Paul Bettany on Directing, ‘Shelter’, ‘Captain America: Civil War’, Anthony Mackie, and More

     November 12, 2015

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Written and directed by Paul Bettany, Shelter tells the story of Hannah (Jennifer Connelly) and Tahir (Anthony Mackie), individuals who come from two different worlds, but whose lives intersect because they’re both homeless on the streets of New York. As the details of their past unfold, their journey of loss, love, hope and redemption makes them more than the nameless and faceless.

At the film’s press day, first-time filmmaker Paul Bettany spoke to Collider for this exclusive interview about why this particular story was important for him to tell, what the editing process was like for him, screening the movie for fellow filmmakers and actors to get their feedback, how this ending came about, why Anthony Mackie was the right choice, and how much he’d love to direct again. He also talked about Captain America: Civil War, making an epic superhero extravaganza that also raising a really interesting social question, how Vision fits in, and what it was like to work with the Russos.

Collider: How did you go from observing and wondering about a homeless couple that you passed on the street to writing and directing this movie?

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Image via Screen Media Films

PAUL BETTANY: Well, I wanted to direct a movie. Ron Howard said to me, “Why haven’t you directed a movie yet?” And I said, “I think it’s because I’m waiting for the secret to be passed onto me.” He went, “What are you talking about?” And I said, “You know, the director’s secret.” He said, “There is no secret, Paul. You’ve just got to make mistakes and get on with it.” So, I started to get on with it. I was thinking about what I’d want to make my first film about, and I’m really intrigued and worried about the nature of our judgmental culture that we live in, both on a micro and a macro level. In a world of increasing grey areas, we are becoming more and more entrenched in black and white positions. But, I didn’t know how to do it. At the same time, Hurricane Sandy happened and this homeless couple who I used to see on the street right by our house disappeared. I’m ashamed to say they’d disappeared earlier. I’d stopped being able to see them. It was only in their actual physical absence that I was reminded of them again, and I couldn’t stop thinking about them. I had the instinct to write about them and I thought they might make a really good template with which to discuss judgement. That’s how it happened.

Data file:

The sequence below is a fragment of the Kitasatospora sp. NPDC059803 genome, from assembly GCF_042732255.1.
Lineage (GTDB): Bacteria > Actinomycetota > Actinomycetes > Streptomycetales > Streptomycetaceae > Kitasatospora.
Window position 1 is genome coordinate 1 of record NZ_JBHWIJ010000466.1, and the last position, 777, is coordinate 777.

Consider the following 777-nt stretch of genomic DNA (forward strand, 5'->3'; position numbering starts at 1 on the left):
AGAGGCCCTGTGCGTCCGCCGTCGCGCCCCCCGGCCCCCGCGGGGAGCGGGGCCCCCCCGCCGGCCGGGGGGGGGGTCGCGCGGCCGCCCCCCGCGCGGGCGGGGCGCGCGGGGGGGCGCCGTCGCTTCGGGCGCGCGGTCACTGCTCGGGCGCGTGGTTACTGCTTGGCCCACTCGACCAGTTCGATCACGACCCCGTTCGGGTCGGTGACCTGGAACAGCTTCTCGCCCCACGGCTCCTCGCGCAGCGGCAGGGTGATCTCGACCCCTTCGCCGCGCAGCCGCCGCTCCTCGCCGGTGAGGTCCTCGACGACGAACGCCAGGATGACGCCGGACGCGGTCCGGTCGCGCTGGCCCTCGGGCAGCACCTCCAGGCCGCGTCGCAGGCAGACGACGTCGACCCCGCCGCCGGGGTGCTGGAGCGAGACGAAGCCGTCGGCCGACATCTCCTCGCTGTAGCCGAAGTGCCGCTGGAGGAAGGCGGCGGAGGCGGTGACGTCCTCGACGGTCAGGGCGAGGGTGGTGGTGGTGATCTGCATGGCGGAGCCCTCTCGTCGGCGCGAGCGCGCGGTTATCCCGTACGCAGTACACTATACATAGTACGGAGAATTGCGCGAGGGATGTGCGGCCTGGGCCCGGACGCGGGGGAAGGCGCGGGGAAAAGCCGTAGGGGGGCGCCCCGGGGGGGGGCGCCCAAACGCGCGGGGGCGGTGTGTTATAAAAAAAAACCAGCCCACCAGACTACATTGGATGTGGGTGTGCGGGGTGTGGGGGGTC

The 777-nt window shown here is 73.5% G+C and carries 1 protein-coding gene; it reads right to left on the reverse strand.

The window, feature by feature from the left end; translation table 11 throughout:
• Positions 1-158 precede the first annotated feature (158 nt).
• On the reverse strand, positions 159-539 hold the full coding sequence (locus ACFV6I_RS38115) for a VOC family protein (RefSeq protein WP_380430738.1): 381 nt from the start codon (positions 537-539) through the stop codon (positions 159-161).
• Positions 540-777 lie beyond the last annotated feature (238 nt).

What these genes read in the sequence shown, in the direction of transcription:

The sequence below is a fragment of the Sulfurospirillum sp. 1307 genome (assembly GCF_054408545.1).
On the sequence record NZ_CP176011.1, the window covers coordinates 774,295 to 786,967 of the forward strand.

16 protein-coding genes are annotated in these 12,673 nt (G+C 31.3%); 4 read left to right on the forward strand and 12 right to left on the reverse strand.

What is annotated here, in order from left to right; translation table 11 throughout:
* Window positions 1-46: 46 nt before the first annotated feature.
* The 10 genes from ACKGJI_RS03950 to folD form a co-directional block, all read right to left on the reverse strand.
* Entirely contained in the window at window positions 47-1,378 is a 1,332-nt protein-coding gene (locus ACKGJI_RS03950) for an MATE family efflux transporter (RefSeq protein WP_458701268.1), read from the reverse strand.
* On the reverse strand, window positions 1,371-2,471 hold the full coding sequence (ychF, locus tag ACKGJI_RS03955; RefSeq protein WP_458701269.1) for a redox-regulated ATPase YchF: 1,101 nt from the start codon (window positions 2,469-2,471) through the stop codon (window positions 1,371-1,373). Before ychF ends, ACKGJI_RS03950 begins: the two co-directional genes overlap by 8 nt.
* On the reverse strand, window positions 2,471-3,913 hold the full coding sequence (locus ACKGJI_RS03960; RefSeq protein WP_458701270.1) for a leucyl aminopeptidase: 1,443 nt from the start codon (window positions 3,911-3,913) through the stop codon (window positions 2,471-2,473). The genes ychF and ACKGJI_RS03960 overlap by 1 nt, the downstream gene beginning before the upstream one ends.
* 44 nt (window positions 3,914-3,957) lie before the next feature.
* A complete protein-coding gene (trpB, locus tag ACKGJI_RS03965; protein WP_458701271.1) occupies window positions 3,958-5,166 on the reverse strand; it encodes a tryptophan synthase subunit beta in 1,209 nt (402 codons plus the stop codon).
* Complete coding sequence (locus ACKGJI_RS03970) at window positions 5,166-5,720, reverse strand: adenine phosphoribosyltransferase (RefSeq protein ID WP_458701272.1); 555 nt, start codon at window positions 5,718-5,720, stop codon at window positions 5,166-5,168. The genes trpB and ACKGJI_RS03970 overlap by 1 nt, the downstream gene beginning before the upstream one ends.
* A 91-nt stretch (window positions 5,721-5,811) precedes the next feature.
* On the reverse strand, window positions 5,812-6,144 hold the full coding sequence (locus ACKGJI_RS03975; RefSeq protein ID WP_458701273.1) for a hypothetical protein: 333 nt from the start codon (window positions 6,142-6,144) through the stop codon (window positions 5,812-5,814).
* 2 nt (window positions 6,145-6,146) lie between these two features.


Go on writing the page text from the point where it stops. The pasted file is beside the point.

The film focuses on who these people are, as human beings, as opposed to making a point to make a statement about homelessness.

BETTANY: I’m so glad you said that. I did not want to make a sweeping statement about how homelessness is bad or drug addiction is bad, or how people struggling with either situation are victims or criminals. I just wanted to get to know them better and to get to know that situation better. That’s what I set out to do. These people have both done terrible things. It was really important that they’d both done terrible things that, on paper, are unforgivable, but then you spend time with people and talk to them. We passed two milestones in New York last year, with the first apartment to sell for $100 million and 60,000 of the residents sleeping in shelters every night. That’s an extraordinary figure. And 24,000 of them are children, but we are all innocents, we’re all worthy of forgiveness, and we’re all fundamentally deserving of a home and a lack of judgment.

As a first-time director, how challenging did you find the editing process?

BETTANY: (Editor) John F. Lyons really let me find my film, which is really what you want, as a first-time director. Especially with the subject matter, I wanted it to be muscular and move at a pace. It is not a long film. I discovered some things in editing, when John and I were separated. When I finished the project, I had to go make a film, as an actor. It would be great to have that hiatus every time, but when it’s your first time, you want to know if the thing cuts and you’re anxious. So, I started cutting things and discovered ways, often through mistakes, to truncate time. We started off with a 15-minute sequence of [Jennifer Connelly] panhandling, which simply couldn’t be. I cut it down to about two minutes, and yet made it feel like time had passed through slipping her dialogue out of sync. And then, I did that again in the dinner scene. And then, I did that again, right at the end of the movie when he’s giving his final aria. It was a way to express time having gone by while keeping it taut.

You screened the film for other filmmakers and actors and got advice from them. How did you decide who you would screen it for?

BETTANY: After my actors, my next biggest resource was the people that I’d worked with or that I knew well, like Ron Howard, Darren Aronofsky, Johnny Depp and Robert Downey Jr. They watched early cuts of the movie, and gave me advice and their thoughts, and were incredibly generous with their time.

Was this ending the ending that you had always wanted to this story, or did that change?

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Image via Screen Media Films